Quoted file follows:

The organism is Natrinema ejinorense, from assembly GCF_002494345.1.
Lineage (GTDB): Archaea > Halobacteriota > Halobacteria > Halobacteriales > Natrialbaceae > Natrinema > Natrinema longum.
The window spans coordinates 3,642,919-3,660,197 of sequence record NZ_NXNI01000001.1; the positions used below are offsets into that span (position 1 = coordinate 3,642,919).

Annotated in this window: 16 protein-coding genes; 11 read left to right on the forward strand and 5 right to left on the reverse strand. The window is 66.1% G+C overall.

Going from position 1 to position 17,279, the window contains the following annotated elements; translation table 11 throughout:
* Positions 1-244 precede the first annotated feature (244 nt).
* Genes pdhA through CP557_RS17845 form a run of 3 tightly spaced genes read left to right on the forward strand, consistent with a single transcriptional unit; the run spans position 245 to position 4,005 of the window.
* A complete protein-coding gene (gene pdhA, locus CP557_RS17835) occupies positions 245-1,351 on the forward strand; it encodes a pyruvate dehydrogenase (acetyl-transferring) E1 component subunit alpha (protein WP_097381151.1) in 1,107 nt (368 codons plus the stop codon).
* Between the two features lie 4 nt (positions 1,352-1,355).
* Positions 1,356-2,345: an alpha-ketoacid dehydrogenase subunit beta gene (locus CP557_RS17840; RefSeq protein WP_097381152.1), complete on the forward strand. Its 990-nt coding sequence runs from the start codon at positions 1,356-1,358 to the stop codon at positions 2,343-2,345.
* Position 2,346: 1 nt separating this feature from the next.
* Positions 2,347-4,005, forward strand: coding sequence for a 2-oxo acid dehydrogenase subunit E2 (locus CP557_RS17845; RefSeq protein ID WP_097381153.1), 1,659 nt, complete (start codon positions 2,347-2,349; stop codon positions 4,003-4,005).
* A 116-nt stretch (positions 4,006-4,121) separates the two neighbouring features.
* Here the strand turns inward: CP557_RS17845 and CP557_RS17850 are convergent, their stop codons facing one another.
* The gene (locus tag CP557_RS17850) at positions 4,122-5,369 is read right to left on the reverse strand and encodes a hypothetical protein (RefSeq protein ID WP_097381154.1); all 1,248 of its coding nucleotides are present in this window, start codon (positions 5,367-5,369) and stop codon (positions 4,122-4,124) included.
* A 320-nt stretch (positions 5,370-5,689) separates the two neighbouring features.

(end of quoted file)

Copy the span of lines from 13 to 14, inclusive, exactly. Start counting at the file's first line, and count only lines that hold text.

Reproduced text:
* A 116-nt stretch (positions 4,006-4,121) separates the two neighbouring features.
* Here the strand turns inward: CP557_RS17845 and CP557_RS17850 are convergent, their stop codons facing one another.